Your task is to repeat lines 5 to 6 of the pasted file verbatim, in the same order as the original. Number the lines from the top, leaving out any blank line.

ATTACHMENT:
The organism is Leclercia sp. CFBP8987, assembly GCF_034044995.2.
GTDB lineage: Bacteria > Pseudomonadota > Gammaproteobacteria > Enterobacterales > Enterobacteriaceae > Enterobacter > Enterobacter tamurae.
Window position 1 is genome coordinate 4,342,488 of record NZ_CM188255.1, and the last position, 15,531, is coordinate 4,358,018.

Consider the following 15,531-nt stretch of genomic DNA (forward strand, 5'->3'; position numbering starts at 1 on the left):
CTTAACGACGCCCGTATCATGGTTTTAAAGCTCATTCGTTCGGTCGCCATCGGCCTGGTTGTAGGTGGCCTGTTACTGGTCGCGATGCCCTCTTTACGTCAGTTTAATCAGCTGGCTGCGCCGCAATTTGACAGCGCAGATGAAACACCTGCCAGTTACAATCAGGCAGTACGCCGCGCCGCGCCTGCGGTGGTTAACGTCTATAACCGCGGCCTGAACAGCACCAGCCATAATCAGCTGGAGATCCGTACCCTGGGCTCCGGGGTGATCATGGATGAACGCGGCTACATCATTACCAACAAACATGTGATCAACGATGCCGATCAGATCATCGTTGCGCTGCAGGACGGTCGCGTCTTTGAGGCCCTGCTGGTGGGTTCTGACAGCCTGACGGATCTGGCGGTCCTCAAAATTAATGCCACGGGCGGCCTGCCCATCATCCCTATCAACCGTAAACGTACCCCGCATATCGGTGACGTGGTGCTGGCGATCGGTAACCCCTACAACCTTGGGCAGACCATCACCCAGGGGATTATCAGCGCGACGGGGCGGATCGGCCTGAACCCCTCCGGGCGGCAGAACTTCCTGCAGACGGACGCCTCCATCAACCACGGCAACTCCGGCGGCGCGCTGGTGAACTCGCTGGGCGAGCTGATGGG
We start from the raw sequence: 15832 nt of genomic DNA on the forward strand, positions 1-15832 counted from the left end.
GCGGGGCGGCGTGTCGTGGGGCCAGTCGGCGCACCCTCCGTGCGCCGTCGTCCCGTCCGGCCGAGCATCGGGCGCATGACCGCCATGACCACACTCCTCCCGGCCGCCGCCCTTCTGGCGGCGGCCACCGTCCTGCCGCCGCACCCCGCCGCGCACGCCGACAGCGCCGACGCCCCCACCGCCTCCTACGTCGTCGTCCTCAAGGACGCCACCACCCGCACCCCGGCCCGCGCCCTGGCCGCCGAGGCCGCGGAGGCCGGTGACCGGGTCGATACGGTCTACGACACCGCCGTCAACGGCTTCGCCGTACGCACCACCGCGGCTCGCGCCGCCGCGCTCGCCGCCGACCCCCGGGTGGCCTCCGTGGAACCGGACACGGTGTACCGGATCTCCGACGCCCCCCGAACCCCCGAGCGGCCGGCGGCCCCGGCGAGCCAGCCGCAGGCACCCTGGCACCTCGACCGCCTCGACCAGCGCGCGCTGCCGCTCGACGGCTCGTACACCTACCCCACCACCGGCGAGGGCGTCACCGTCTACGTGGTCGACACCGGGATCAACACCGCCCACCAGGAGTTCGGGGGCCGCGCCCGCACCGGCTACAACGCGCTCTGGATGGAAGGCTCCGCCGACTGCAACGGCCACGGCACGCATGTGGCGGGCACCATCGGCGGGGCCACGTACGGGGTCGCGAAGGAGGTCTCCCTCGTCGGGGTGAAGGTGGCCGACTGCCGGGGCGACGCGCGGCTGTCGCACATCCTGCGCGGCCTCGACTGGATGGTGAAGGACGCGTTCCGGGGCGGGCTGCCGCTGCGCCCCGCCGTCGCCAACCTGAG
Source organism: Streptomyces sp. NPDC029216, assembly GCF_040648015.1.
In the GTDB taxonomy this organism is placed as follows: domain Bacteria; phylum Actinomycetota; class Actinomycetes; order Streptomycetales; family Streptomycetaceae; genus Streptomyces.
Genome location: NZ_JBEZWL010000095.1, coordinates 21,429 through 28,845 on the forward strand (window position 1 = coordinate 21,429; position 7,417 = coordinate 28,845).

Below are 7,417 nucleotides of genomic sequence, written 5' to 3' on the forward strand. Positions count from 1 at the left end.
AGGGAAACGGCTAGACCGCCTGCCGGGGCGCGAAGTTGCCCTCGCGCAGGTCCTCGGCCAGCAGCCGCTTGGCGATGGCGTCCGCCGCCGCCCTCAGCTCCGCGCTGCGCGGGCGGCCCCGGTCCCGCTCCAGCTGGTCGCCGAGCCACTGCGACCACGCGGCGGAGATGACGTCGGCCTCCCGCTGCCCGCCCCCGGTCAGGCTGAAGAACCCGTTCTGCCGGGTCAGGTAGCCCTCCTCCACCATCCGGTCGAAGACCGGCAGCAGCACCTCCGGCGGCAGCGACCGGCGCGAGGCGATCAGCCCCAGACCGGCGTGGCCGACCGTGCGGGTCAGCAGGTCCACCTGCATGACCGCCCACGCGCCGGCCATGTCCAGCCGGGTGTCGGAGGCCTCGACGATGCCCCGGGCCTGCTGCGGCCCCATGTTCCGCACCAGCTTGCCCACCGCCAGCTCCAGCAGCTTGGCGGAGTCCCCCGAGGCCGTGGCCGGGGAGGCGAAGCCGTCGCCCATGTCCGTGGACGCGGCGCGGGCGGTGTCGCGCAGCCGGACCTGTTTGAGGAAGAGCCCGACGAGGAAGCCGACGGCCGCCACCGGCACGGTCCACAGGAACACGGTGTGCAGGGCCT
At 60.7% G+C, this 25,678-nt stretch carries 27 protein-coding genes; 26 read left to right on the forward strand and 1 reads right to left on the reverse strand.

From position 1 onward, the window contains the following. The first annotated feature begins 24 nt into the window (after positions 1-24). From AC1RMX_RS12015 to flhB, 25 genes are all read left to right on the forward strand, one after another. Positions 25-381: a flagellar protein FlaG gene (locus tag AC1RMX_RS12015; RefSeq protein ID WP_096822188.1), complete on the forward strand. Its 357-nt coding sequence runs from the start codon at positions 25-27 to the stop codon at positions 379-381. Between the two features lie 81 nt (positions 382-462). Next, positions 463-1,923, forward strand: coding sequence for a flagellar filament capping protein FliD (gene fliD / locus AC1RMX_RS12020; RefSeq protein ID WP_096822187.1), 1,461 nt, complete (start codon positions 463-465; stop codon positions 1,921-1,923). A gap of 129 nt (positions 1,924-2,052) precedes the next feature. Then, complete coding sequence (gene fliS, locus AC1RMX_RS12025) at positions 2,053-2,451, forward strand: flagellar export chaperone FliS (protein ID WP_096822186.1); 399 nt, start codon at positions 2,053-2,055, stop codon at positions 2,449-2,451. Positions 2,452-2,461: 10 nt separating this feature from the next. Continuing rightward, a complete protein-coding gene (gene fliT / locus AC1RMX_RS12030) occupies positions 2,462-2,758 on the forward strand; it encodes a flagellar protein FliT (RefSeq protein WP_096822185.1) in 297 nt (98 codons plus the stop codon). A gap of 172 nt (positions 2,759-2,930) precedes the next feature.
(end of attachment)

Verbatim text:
CTTAACGACGCCCGTATCATGGTTTTAAAGCTCATTCGTTCGGTCGCCATCGGCCTGGTTGTAGGTGGCCTGTTACTGGTCGCGATGCCCTCTTTACGTCAGTTTAATCAGCTGGCTGCGCCGCAATTTGACAGCGCAGATGAAACACCTGCCAGTTACAATCAGGCAGTACGCCGCGCCGCGCCTGCGGTGGTTAACGTCTATAACCGCGGCCTGAACAGCACCAGCCATAATCAGCTGGAGATCCGTACCCTGGGCTCCGGGGTGATCATGGATGAACGCGGCTACATCATTACCAACAAACATGTGATCAACGATGCCGATCAGATCATCGTTGCGCTGCAGGACGGTCGCGTCTTTGAGGCCCTGCTGGTGGGTTCTGACAGCCTGACGGATCTGGCGGTCCTCAAAATTAATGCCACGGGCGGCCTGCCCATCATCCCTATCAACCGTAAACGTACCCCGCATATCGGTGACGTGGTGCTGGCGATCGGTAACCCCTACAACCTTGGGCAGACCATCACCCAGGGGATTATCAGCGCGACGGGGCGGATCGGCCTGAACCCCTCCGGGCGGCAGAACTTCCTGCAGACGGACGCCTCCATCAACCACGGCAACTCCGGCGGCGCGCTGGTGAACTCGCTGGGCGAGCTGATGGG
We start from the raw sequence: 15832 nt of genomic DNA on the forward strand, positions 1-15832 counted from the left end.